25 Jun Summer Skincare Tips for Acne
Break out of your breakout cycle this summer.
If your skincare regimen works fine most seasons, but you have a little extra trouble controlling outbreaks in the summer, don’t be surprised.
As if our skin wasn’t already exposed to enough environmental stressors, the stronger summer heat and summer activities can contribute to an extra difficult season for acne sufferers. Just enough time under the hot sun can cause blemishes and further sensitivity, especially on broken skin.
To help limit aggravated breakouts this time of year, pair your skincare routine with these helpful summer skin care tips:
Cleanse your skin
Cleanse your skin regularly, but irritation from over-scrubbing can cause more harm than good. Using strong cleansers with harsh ingredients can also cause a bad skin reaction. When it comes to cleansing acne-prone skin, less is more. Twice a day cleansing is fine. If you use use a scrub, apply it gently and be sure to moisten skin properly with plenty of water.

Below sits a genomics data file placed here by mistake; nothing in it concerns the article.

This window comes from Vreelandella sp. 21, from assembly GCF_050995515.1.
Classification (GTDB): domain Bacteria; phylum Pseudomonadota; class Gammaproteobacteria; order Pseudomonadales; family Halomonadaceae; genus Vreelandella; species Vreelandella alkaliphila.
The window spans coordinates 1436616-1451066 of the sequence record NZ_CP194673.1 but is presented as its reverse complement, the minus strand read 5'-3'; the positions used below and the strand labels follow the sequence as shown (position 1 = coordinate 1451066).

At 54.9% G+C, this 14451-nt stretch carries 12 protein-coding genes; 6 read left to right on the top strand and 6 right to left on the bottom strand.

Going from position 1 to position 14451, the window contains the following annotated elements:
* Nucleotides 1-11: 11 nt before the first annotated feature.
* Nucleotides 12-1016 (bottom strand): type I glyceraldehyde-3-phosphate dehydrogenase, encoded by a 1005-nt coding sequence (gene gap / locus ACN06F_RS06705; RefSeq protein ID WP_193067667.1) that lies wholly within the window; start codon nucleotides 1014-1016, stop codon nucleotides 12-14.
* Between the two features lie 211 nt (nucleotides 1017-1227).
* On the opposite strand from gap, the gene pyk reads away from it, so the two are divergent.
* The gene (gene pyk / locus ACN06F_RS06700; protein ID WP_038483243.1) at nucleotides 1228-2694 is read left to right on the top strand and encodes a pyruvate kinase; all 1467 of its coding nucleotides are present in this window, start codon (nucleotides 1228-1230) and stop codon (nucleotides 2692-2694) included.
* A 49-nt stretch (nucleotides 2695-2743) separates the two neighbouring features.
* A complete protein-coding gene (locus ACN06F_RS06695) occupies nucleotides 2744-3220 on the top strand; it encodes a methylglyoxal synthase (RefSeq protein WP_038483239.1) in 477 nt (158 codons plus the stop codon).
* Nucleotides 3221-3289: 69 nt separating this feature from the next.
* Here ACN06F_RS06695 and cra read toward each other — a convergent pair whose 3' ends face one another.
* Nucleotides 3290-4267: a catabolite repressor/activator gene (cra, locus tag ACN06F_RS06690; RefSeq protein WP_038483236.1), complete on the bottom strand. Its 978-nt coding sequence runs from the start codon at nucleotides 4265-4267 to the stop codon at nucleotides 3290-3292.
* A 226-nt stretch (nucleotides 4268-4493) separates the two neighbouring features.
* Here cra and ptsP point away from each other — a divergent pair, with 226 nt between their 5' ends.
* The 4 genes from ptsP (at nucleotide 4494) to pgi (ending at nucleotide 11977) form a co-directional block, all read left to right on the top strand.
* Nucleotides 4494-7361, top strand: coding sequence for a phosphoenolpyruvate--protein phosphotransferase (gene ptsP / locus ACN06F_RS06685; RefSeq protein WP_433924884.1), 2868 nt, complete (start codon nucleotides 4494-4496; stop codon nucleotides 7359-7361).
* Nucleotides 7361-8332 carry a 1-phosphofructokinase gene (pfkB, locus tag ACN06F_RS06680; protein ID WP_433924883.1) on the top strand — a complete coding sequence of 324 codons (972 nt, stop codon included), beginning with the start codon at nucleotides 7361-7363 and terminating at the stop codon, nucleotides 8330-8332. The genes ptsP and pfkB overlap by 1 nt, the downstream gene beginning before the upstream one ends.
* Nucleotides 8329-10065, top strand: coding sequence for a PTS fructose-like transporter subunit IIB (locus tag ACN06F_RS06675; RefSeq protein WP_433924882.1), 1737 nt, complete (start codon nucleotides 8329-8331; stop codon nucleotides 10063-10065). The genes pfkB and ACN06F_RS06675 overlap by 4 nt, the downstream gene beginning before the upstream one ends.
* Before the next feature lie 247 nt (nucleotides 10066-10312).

Protect your skin
Acne is not fun, but sunburned acne? No thank you. Make sure to protect your skin from the scorching sun with regular application of a non-greasy SPF 30.
Pamper your skin
Treat your skin to a spa day and you might be surprised by how much your skin loves you back. Getting a monthly facial can be helpful, and a skilled esthetician will choose products that are effective in calming reactive, acneic or oily skin.
Out with the old, in with the new
Get rid of old skin cells that can clog up pores by exfoliating with a mask once or twice a week. Clay based masks are usually a good choice. You can also try a chemical peel every few months, but keep in mind that you may not want to peel during the summer if you spend a lot of time in the sun.
Look for products with ingredients that work. Retinoids in the form of either Retinol (no prescription needed) or Retin A (prescription required) are clinically proven to increase cellular turnover and exfoliation. Here’s a nice list of acne-fighting ingredients to consider.
Food for skin
What goes in your body can affect your skin! Some foods can trigger breakouts by exasperating sebum production. Avoid fatty foods, processed foods and refined sugar. Consuming a small to moderate amount of “natural” high-sugar foods such as fruit juices and smoothies can also help minimize the risk. Click here for a helpful list of Prevention magazine’s 10 worst foods for your skin.
As always, make sure to follow a careful skincare routine and consult with your dermatologist or skin care professional before making changes to your regimen.
Have any tips to share with us? We want to hear what works for you!